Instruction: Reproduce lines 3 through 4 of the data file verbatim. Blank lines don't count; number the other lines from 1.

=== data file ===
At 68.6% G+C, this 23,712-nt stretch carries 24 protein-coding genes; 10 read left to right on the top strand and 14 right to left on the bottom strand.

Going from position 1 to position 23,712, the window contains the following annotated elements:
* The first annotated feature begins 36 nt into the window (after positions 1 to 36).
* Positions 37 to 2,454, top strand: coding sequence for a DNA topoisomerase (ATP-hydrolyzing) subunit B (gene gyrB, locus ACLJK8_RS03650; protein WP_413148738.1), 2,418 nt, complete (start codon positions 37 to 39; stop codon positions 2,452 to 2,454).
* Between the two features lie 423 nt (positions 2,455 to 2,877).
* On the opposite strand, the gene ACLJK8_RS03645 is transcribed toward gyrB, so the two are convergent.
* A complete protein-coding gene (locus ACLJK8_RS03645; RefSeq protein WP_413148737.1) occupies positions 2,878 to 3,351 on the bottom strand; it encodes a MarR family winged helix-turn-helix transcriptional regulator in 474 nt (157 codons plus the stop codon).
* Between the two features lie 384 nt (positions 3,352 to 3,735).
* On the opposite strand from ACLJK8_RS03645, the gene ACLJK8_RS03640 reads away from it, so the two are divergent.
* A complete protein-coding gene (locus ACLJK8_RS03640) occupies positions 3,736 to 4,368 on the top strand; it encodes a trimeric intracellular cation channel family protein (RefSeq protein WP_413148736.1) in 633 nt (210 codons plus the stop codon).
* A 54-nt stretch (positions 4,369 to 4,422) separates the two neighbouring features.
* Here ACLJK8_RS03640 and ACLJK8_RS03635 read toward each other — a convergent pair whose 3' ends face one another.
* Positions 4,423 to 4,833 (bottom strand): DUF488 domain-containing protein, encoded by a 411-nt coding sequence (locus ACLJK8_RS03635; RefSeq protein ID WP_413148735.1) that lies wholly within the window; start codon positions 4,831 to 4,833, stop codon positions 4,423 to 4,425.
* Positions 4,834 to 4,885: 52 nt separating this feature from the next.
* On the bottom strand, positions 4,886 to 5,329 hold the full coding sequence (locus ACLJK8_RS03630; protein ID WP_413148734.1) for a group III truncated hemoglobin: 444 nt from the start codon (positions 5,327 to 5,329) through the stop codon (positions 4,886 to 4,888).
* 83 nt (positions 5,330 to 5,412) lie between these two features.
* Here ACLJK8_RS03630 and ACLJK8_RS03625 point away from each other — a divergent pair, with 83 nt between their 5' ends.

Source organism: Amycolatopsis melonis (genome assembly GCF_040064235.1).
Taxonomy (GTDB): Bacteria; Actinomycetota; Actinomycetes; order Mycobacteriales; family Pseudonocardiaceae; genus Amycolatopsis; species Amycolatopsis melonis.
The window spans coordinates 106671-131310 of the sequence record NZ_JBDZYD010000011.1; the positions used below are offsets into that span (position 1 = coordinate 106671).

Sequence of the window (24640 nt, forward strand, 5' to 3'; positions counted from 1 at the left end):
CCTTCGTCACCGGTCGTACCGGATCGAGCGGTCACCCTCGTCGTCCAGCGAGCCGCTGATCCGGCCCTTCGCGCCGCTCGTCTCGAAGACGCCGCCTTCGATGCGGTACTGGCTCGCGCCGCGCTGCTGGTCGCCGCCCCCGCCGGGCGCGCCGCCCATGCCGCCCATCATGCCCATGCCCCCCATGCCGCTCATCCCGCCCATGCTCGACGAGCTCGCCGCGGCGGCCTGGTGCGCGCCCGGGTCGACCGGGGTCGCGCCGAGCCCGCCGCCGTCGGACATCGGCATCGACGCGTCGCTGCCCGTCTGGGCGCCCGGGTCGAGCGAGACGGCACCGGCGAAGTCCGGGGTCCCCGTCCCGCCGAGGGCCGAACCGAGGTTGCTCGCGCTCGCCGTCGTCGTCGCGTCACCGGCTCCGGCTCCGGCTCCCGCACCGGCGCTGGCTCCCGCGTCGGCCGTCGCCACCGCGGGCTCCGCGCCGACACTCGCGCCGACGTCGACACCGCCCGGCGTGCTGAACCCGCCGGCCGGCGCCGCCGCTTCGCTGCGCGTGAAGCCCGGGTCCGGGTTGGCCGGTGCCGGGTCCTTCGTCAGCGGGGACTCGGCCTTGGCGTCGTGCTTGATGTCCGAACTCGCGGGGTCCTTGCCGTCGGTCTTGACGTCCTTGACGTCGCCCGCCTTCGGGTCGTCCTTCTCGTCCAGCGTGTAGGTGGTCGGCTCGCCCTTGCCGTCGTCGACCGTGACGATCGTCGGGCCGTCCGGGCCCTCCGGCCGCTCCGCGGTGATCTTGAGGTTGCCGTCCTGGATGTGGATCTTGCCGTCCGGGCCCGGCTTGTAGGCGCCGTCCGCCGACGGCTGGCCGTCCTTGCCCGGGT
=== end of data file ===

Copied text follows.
* The first annotated feature begins 36 nt into the window (after positions 1 to 36).
* Positions 37 to 2,454, top strand: coding sequence for a DNA topoisomerase (ATP-hydrolyzing) subunit B (gene gyrB, locus ACLJK8_RS03650; protein WP_413148738.1), 2,418 nt, complete (start codon positions 37 to 39; stop codon positions 2,452 to 2,454).